A North American version of an overseas growth plan that has served it well in Morocco and exploitation of new prospects in aerostructures following its acquisition of a 70% stake in EADS Socata are the latest thrusts in Daher's long-term project of transforming itself into global tier 1 aerospace supplier.
Daher, which has always counted French original equipment manufacturers including Airbus, ATR, Dassault and Eurocopter as its largest customers, began production in March at its first North American factory, in the Mexican border town of Nogales.
The facility has taken on production of some air distribution ducts, stowage bins and cockpit panels from factories in France and Morocco. For now, Nogales is only producing simple aircraft parts for "legacy customers" Airbus, ATR and Bombardier, but marketing manager Philippe Villard says the goal over time is for Nogales to produce complex parts and develop its own "local business" for US companies such as Spirit AeroSystems and Vought Aircraft.
Villard projects growth from about 5,300m² (57,000ft2) and 100 employees today to 18,000m² with 300 employees in 2010 and 31,000m² with 800-1,000 employees in 2012, with a gradual build-up in capability to include composite parts including APU plenums, aircraft fairings and cowls, firewalls and commercial interiors.
LOW COST SHIFT
Daher's plan is to continue to design and produce advanced parts at its four existing French plants, which combined have about 35,000m2 of space and 1,000 employees, while producing simpler parts in lower-cost countries such as Mexico.
Daher selected Nogales, located across the border from Tucson, Arizona, because "it's so close to the border it's easy to organise logistics to Wichita and the US West Coast".
Villard says Daher opted against setting up shop in Queretaro, a city in central Mexico which has quickly become an aerospace centre following the opening of factories by several manufacturers including Bombardier, because it did not want to compete with a customer in recruiting workers.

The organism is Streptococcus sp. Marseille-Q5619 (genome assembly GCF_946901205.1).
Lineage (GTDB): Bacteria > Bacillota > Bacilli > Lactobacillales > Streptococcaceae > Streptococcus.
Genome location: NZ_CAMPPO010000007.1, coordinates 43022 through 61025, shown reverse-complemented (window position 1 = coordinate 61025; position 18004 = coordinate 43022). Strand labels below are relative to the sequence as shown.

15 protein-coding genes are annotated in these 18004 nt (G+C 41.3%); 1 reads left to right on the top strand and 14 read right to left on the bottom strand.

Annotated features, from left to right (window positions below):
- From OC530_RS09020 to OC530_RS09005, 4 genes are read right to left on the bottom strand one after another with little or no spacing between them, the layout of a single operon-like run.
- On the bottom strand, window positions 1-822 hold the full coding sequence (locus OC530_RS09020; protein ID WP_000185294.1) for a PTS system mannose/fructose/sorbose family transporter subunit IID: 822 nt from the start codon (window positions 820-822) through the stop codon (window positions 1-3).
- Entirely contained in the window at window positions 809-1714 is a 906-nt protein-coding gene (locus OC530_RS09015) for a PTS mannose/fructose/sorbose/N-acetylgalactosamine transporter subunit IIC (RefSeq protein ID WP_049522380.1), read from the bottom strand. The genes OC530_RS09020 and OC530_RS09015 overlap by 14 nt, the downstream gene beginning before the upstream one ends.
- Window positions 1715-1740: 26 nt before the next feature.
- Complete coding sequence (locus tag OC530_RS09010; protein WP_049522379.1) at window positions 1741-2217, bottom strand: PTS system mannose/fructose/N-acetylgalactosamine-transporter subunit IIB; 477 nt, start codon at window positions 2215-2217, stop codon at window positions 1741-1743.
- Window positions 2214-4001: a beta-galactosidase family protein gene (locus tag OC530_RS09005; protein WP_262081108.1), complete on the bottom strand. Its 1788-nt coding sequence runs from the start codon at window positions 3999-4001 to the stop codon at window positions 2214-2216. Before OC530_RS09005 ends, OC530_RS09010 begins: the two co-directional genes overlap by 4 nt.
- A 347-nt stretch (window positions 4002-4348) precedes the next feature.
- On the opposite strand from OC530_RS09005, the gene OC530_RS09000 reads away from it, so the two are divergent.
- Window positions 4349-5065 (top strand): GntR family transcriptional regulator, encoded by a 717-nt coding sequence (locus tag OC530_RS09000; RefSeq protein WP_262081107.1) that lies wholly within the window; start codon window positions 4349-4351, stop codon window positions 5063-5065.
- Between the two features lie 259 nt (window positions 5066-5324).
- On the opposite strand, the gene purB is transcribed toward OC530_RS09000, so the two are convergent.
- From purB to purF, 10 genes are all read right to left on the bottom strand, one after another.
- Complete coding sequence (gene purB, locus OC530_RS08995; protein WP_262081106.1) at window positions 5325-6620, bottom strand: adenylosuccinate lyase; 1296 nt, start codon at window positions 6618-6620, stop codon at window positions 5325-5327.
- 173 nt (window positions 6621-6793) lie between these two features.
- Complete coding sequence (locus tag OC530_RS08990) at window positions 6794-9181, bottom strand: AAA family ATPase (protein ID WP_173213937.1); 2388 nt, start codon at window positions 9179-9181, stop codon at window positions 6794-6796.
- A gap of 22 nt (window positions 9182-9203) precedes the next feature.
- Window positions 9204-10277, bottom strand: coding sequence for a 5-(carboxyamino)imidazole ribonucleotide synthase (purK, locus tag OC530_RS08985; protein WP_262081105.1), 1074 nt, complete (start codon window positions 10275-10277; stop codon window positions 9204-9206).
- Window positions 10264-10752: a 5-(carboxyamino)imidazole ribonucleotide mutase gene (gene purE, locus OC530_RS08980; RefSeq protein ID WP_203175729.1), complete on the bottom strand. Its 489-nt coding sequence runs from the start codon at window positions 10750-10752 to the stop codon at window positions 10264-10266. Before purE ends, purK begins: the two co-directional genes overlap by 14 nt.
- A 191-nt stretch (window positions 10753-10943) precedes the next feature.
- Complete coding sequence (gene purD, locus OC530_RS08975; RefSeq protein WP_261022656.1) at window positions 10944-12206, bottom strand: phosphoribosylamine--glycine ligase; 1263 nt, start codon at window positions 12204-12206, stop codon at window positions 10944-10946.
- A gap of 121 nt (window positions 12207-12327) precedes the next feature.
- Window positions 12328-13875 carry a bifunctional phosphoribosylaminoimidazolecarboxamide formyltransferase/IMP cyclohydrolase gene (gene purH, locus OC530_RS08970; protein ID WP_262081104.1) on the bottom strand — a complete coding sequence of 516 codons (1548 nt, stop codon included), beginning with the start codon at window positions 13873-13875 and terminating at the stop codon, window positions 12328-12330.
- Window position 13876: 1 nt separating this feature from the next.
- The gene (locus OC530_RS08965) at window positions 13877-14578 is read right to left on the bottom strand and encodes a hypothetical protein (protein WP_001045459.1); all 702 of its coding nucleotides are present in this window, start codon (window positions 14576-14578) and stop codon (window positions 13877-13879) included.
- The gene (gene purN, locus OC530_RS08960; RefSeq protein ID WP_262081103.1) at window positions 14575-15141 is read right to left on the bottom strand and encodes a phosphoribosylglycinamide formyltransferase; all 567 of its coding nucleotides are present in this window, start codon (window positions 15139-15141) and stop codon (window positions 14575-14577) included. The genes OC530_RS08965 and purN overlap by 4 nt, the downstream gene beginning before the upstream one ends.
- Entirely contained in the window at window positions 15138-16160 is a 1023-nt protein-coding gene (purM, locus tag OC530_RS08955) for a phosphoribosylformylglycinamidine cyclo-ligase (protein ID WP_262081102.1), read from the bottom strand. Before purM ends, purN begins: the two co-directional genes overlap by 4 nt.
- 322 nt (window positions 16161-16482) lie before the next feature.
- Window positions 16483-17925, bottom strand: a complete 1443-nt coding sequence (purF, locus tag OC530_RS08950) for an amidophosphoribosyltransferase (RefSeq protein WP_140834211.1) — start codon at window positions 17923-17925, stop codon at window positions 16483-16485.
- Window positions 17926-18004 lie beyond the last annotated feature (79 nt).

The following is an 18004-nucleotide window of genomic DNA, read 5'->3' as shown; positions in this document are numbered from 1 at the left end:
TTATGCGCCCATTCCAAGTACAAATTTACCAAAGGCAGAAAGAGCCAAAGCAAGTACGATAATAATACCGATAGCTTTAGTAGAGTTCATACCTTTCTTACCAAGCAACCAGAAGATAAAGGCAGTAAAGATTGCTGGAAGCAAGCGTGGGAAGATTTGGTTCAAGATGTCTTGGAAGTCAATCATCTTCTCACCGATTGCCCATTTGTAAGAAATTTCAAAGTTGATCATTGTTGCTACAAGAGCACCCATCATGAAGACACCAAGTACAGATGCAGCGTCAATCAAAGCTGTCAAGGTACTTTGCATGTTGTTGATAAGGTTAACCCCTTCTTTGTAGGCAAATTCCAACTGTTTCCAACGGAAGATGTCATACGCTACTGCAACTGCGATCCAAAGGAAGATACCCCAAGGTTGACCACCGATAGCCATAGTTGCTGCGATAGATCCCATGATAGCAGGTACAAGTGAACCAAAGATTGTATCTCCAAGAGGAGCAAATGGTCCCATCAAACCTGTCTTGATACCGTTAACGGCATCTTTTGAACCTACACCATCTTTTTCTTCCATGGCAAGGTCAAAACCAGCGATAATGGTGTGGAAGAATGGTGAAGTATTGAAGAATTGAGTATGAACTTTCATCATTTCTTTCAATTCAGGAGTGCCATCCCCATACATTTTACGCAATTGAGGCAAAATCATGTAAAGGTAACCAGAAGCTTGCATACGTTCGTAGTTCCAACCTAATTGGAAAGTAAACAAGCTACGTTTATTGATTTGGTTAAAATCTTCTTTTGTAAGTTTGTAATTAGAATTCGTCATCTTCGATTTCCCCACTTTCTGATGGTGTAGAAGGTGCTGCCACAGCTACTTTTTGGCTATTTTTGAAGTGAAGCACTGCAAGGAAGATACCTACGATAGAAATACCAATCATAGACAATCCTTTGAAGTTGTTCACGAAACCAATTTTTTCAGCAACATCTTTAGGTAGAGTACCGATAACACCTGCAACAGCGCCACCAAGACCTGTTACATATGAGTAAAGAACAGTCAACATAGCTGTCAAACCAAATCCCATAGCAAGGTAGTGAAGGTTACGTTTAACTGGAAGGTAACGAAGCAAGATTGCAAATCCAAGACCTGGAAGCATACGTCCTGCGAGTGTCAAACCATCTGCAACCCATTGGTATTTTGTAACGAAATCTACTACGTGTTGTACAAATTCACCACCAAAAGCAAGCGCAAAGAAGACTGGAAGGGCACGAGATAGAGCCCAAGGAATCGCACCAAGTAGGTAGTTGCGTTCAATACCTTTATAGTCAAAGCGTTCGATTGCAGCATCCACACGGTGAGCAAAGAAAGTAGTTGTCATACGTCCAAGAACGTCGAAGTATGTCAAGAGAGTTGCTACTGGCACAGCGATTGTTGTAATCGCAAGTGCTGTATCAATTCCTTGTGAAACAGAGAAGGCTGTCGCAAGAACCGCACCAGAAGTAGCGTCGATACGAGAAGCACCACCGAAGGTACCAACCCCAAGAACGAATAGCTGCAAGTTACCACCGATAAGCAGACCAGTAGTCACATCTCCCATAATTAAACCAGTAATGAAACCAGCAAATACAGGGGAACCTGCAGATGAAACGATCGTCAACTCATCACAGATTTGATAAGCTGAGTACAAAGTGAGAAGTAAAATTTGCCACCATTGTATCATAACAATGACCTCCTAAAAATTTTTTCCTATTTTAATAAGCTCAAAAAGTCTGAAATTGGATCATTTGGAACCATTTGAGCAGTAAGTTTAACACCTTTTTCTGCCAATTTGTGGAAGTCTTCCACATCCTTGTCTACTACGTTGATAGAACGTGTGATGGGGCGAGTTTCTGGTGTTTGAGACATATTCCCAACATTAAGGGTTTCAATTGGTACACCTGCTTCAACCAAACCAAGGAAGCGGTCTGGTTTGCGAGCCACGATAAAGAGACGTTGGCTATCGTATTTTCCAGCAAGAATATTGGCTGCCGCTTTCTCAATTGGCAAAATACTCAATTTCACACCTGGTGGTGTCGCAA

He adds Daher was attracted to Mexico generally because it is in the dollar zone and it is important for Daher to start accruing more costs in US dollars, especially as it starts to work with US original equipment manufacturers.
Villard adds that Daher is essentially "reproducing in Mexico" what it has done in Morocco over the last five years, where it has quickly built up capability in a country which previously had little aerospace experience.
Daher now has 500 employees at a factory in Tangier which has become largely self-sufficient with only two or three French managers and an entirely Moroccan middle management.
Villard says the Tangier facility, which is now starting to produce more complex parts because several of the simpler parts it was manufacturing have been shifted to Mexico, will also double in size next year to 22,000m².
"We can easily expand both locations," Villard says. "We need room in France and we need room in Morocco, so we have a good opportunity for us to transfer work to Mexico."
Daher also has just completed the purchase of a 70% stake in general aviation and aerostructure manufacturer EADS Socata. Daher will take over Socata in January and at that point unveil a "common strategy" detailing further growth in the aerostructures business.
In addition to producing turboprop and piston business aviation aircraft, Socata's Toulouse factory has a fast-growing aerostructures business, generating nearly $200 million in annual revenues. The two companies have already won a joint bid for A350 landing gear doors and are now jointly seeking additional A350 work.
EADS Socata recorded revenues of €280 million ($362 million) in its last fiscal year. Roughly half of company's revenues are generated by its aerostructures business. The other and better known half of its business involves manufacturing single-engine turboprop and piston aircraft for the general and business aviation markets, including the new TBM850 high-speed turboprop.
"We can develop very big synergies with our two companies, especially in the aerostructures business," Villard says. "We have very complementary activities at the moment, but no exact common business."